The First Day of Spring?

I have a question, one that has perplexed me for several years. 

Tomorrow is the first day of February, marking the festival of Imbolc. The days are lengthening, the night time grows shorter. We're halfway through winter. Or are we?

I know that 21st of December is supposed to be the first day of winter, but this makes absolutely no sense to me. If we look at the year as half of it where the nights are longer than the days and half of it when the days are longer than the nights, then surely, the date that the nights get shorter can't be the mid point? 

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  • Virginia Carper
    Virginia Carper says #
    There is a divide between modern meteorology and traditional practices. The Chinese calendar and the Medieval European one had spr
  • Mark Green
    Mark Green says #
    Traditionally, the cross-quarter holidays were the beginnings of the seasons. Thus, the winter solstice is "midwinter", and the su
  • Charlie Rainbow Wolf
    Charlie Rainbow Wolf says #
    Hi Mark! I totally understand that this is indeed the beginning of spring, as far as the wheel of the year goes. My question is

Posted by on in SageWoman Blogs
Celebrating the catkins

The standard issue wheel of the year for the British isles has us celebrating the first flowers at Imbolc, when the snowdrops emerge. This is a bit awkward, because tree flowers – specifically catkins – emerge in January and open. They are also manifestly at odds with the standard issue notion that trees spend the winter sleeping. They don’t. Once the leaves are down, trees get busy making buds ready for the new year, and may also be making their catkins, which have been sat there hard and closed for some time now.

The thing about leaf buds and catkins is that they are small and you probably won’t see them if all you do is look at trees out of windows. Especially not if you are in motion and the windows are in a car. To spot buds and catkins, you have to be within a matter of feet of the trees and looking at them closely. When nature is an abstract concept that you celebrate from the safety of your living room, this is the kind of thing that gets overlooked.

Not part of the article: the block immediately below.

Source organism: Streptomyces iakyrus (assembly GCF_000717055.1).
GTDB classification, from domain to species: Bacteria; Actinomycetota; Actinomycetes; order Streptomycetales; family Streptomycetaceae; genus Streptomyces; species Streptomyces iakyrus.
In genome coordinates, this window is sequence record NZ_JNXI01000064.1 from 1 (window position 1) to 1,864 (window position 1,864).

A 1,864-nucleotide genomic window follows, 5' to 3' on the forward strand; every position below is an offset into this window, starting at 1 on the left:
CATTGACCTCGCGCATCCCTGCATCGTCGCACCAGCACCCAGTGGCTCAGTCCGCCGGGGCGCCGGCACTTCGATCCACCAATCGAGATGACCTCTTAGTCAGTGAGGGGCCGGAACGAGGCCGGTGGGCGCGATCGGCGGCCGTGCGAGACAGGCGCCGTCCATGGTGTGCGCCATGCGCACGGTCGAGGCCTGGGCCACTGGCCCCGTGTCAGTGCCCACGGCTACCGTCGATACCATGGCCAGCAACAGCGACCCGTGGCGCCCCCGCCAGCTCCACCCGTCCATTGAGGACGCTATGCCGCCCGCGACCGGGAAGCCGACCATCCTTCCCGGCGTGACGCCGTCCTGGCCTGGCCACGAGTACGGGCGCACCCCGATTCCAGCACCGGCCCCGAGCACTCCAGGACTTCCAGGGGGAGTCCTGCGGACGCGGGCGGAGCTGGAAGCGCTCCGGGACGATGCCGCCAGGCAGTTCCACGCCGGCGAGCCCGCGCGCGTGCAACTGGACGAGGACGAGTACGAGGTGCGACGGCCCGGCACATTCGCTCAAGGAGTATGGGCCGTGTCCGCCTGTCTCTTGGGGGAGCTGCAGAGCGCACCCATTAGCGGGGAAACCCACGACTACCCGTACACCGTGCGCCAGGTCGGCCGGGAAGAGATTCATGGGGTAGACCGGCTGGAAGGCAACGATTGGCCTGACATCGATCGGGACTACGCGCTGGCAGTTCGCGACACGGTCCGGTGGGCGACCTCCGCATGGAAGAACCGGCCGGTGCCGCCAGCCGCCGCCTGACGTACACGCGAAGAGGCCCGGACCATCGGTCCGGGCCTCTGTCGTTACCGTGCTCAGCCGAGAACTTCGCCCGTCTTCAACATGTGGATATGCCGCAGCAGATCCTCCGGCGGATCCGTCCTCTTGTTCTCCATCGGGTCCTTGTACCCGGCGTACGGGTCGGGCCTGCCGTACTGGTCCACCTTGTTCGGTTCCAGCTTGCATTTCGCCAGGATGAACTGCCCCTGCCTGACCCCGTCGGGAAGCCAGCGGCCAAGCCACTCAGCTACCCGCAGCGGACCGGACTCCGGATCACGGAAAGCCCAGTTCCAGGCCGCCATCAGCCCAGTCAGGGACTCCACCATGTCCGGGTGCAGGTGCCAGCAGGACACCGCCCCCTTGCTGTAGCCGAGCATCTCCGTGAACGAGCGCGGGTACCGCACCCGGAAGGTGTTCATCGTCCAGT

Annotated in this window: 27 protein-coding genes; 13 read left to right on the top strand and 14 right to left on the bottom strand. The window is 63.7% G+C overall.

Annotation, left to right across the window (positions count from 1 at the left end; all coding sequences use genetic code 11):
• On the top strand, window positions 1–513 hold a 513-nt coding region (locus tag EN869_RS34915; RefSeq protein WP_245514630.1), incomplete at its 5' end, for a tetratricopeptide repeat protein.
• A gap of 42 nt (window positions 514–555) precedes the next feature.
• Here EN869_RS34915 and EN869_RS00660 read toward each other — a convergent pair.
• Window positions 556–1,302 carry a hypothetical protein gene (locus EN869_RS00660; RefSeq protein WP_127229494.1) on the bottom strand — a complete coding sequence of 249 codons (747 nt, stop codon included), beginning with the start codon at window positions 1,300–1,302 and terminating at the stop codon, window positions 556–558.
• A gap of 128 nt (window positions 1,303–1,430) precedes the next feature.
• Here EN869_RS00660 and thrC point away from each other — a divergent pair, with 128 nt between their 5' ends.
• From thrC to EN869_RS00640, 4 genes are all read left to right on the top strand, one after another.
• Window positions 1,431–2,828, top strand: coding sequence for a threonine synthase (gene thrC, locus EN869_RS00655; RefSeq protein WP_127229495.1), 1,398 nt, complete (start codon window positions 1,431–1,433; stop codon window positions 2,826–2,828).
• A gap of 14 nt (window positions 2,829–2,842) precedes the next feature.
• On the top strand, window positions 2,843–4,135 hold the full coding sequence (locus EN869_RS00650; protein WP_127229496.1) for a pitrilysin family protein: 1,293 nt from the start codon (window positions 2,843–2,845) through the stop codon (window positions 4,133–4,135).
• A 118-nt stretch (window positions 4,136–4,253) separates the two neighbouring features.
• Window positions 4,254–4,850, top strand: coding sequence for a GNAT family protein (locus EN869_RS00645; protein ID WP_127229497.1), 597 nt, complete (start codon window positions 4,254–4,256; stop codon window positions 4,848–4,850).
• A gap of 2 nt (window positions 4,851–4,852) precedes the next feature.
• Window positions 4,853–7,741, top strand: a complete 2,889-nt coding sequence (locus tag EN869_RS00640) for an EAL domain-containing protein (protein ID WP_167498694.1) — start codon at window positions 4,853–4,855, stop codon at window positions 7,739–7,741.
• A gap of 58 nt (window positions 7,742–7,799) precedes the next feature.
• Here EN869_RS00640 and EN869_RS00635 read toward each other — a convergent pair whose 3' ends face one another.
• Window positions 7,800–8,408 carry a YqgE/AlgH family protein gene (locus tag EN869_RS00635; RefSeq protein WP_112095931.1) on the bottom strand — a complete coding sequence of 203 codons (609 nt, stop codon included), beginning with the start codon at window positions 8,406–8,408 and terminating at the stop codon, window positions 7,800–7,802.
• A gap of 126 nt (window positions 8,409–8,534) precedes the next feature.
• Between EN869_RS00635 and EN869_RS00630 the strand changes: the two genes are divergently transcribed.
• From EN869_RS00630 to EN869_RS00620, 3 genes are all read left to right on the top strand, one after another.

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Posted by on in SageWoman Blogs

A Winter Solstice Blessing

May you have a warm heart, 
open hands,
a creative mind.
May you experience inspiration and brilliance,
clarity and focus.
May you laugh richly and deeply.
May you circle and celebrate,
may you change and grow
May that which is waiting to be unlocked
be freed.
And may you soar with the knowing
that you are carried by a great wind across the sky.
*

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Posted by on in SageWoman Blogs
Celebrating the mistletoe

The normal association with mistletoe at this time of the year is the cut stuff we bring indoors to decorate with. However, there’s more mistletoe celebrating to be done than this!

Once the leaves are down from the trees, you have your best chance at finding mistletoe in the wild. It doesn’t grow everywhere – I used to struggle to see any at all when I lived in the Midlands, but Gloucestershire (south west UK) has loads. As you can see from the photo, mistletoe in trees isn't always that self announcing and you have to pay attention to spot it - which makes finding it all the more rewarding.